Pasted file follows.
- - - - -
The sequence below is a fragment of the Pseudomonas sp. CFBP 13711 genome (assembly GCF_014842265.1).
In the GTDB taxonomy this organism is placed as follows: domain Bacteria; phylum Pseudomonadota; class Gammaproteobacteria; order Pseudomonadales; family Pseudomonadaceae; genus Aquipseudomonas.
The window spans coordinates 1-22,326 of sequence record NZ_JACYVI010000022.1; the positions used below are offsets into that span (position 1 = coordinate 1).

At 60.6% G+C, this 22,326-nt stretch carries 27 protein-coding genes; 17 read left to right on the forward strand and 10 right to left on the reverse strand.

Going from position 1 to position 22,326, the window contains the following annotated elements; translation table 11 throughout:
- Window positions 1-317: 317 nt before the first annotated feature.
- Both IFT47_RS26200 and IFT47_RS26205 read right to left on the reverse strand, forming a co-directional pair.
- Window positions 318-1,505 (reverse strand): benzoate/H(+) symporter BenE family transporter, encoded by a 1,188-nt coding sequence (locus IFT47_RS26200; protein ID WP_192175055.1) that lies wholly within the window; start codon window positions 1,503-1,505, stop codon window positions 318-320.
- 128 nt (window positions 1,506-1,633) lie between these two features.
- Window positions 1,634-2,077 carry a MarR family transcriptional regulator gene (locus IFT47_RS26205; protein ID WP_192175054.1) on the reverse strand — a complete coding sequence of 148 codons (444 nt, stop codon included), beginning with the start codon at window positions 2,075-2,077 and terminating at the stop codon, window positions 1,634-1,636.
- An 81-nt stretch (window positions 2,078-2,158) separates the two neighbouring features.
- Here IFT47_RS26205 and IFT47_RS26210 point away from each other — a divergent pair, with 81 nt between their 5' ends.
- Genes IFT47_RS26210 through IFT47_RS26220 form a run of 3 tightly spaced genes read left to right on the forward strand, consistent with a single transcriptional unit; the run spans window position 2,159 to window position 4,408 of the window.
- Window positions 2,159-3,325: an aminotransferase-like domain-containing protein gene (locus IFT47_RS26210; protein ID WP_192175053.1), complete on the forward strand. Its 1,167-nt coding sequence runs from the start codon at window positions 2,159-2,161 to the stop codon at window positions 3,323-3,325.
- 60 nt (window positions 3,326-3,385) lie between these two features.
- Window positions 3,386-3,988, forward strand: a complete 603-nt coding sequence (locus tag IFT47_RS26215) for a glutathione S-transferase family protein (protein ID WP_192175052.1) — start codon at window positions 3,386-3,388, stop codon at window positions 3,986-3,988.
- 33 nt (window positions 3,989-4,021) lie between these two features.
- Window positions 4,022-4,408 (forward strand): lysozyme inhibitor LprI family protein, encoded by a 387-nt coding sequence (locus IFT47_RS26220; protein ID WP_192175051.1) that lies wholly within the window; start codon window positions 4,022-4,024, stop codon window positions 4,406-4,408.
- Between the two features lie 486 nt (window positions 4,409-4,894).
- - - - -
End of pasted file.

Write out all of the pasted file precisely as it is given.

The sequence below is a fragment of the Pseudomonas sp. CFBP 13711 genome (assembly GCF_014842265.1).
In the GTDB taxonomy this organism is placed as follows: domain Bacteria; phylum Pseudomonadota; class Gammaproteobacteria; order Pseudomonadales; family Pseudomonadaceae; genus Aquipseudomonas.
The window spans coordinates 1-22,326 of sequence record NZ_JACYVI010000022.1; the positions used below are offsets into that span (position 1 = coordinate 1).

At 60.6% G+C, this 22,326-nt stretch carries 27 protein-coding genes; 17 read left to right on the forward strand and 10 right to left on the reverse strand.

Going from position 1 to position 22,326, the window contains the following annotated elements; translation table 11 throughout:
- Window positions 1-317: 317 nt before the first annotated feature.
- Both IFT47_RS26200 and IFT47_RS26205 read right to left on the reverse strand, forming a co-directional pair.
- Window positions 318-1,505 (reverse strand): benzoate/H(+) symporter BenE family transporter, encoded by a 1,188-nt coding sequence (locus IFT47_RS26200; protein ID WP_192175055.1) that lies wholly within the window; start codon window positions 1,503-1,505, stop codon window positions 318-320.
- 128 nt (window positions 1,506-1,633) lie between these two features.
- Window positions 1,634-2,077 carry a MarR family transcriptional regulator gene (locus IFT47_RS26205; protein ID WP_192175054.1) on the reverse strand — a complete coding sequence of 148 codons (444 nt, stop codon included), beginning with the start codon at window positions 2,075-2,077 and terminating at the stop codon, window positions 1,634-1,636.
- An 81-nt stretch (window positions 2,078-2,158) separates the two neighbouring features.
- Here IFT47_RS26205 and IFT47_RS26210 point away from each other — a divergent pair, with 81 nt between their 5' ends.
- Genes IFT47_RS26210 through IFT47_RS26220 form a run of 3 tightly spaced genes read left to right on the forward strand, consistent with a single transcriptional unit; the run spans window position 2,159 to window position 4,408 of the window.
- Window positions 2,159-3,325: an aminotransferase-like domain-containing protein gene (locus IFT47_RS26210; protein ID WP_192175053.1), complete on the forward strand. Its 1,167-nt coding sequence runs from the start codon at window positions 2,159-2,161 to the stop codon at window positions 3,323-3,325.
- 60 nt (window positions 3,326-3,385) lie between these two features.
- Window positions 3,386-3,988, forward strand: a complete 603-nt coding sequence (locus tag IFT47_RS26215) for a glutathione S-transferase family protein (protein ID WP_192175052.1) — start codon at window positions 3,386-3,388, stop codon at window positions 3,986-3,988.
- 33 nt (window positions 3,989-4,021) lie between these two features.
- Window positions 4,022-4,408 (forward strand): lysozyme inhibitor LprI family protein, encoded by a 387-nt coding sequence (locus IFT47_RS26220; protein ID WP_192175051.1) that lies wholly within the window; start codon window positions 4,022-4,024, stop codon window positions 4,406-4,408.
- Between the two features lie 486 nt (window positions 4,409-4,894).